TL;DR: We have a Community Forum (yay!), you can come and join it here: community.crossref.org.
Community is fundamental to us at Crossref, we wouldn’t be where we are or achieve the great things we do without the involvement of you, our diverse and engaged members and users. Crossref was founded as a collaboration of publishers with the shared goal of making links between research outputs easier, building a foundational infrastructure making research easier to find, cite, link, assess, and re-use.
Event Data uncovers links between Crossref-registered DOIs and diverse places where they are mentioned across the internet. Whereas a citation links one research article to another, events are a way to create links to locations such as news articles, data sets, Wikipedia entries, and social media mentions. We’ve collected events for several years and make them openly available via an API for anyone to access, as well as creating open logs of how we found each event.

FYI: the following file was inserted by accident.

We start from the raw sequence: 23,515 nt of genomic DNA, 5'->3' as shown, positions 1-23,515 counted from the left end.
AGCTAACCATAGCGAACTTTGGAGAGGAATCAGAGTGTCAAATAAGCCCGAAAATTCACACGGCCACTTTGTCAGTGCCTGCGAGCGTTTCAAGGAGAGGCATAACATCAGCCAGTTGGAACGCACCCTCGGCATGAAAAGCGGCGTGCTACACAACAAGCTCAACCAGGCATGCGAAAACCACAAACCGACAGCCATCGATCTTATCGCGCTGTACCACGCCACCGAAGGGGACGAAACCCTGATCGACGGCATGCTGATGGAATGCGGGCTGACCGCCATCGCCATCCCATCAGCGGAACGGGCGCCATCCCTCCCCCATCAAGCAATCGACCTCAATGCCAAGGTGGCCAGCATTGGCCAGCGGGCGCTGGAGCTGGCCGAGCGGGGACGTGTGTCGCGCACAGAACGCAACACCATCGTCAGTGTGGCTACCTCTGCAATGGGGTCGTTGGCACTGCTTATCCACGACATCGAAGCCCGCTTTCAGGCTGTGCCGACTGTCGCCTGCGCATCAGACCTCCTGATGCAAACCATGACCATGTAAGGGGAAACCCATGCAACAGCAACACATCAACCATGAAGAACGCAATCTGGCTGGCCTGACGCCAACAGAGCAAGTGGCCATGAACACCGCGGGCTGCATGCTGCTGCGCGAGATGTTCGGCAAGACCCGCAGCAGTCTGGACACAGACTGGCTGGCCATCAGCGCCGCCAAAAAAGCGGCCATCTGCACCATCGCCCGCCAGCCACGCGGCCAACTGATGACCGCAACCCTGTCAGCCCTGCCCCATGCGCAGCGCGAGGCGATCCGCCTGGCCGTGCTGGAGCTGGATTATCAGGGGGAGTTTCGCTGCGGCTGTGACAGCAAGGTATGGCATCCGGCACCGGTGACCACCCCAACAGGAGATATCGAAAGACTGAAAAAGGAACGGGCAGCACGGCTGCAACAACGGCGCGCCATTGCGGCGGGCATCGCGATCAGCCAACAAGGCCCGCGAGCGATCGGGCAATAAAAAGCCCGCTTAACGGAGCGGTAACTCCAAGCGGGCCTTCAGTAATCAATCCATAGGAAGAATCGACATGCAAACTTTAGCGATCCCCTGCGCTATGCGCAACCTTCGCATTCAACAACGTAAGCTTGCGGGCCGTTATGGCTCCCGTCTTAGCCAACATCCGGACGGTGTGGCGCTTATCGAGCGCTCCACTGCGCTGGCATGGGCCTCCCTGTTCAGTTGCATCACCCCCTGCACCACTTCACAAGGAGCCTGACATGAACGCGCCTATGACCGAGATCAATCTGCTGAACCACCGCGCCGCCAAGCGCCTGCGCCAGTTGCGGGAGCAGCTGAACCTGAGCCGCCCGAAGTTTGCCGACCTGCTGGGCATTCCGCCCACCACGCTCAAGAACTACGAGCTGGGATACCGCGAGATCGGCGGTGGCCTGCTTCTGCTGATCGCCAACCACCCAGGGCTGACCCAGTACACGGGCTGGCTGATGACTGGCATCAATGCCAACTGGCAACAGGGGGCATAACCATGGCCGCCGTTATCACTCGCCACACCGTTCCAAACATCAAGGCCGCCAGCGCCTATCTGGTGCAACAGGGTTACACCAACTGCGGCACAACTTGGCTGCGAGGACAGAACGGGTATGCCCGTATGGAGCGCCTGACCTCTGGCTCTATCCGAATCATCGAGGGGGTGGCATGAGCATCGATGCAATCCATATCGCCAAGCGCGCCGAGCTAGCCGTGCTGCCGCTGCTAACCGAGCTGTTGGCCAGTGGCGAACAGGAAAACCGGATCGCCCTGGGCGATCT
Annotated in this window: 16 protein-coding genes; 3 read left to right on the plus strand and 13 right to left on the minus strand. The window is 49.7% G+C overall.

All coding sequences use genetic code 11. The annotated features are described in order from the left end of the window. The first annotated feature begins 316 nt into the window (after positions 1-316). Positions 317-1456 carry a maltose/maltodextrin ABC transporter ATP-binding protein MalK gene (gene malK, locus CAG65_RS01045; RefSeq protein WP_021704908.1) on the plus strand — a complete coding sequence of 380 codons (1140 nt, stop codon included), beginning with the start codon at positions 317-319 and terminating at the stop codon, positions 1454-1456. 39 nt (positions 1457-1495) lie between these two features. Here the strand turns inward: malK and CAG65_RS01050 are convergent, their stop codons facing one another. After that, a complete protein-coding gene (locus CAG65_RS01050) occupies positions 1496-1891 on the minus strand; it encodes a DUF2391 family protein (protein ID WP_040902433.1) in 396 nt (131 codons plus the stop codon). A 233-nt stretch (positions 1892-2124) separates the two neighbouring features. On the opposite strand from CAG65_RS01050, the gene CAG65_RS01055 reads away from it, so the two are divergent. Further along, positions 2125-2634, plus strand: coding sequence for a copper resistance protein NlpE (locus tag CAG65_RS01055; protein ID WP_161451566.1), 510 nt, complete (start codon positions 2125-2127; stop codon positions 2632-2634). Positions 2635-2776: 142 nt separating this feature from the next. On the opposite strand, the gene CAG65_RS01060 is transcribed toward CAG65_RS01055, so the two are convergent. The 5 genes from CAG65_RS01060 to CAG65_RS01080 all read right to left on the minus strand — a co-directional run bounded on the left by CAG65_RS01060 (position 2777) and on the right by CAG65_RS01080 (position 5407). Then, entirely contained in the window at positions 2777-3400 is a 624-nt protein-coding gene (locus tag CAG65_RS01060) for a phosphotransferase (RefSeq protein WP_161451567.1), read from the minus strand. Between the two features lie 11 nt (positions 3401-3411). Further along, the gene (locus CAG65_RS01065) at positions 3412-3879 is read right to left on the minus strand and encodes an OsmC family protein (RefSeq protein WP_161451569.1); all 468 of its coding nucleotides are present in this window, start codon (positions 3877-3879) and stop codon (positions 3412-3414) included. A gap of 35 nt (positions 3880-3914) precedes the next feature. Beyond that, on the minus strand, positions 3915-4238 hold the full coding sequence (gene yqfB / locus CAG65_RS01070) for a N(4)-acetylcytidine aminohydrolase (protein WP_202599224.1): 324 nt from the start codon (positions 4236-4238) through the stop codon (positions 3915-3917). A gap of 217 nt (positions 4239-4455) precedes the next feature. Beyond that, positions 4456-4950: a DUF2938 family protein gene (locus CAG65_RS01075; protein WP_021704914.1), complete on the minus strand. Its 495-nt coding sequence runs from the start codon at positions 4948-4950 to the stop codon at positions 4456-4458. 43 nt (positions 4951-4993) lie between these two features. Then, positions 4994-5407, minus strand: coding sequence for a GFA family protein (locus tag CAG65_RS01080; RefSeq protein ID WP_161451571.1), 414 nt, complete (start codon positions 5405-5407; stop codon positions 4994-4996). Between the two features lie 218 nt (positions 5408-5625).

2020 wasn’t all bad. In April of last year, we released our first public data file. Though Crossref metadata is always openly available––and our board recently cemented this by voting to adopt the Principles of Open Scholarly Infrastructure (POSI)––we’ve decided to release an updated file. This will provide a more efficient way to get such a large volume of records. The file (JSON records, 102.6GB) is now available, with thanks once again to Academic Torrents.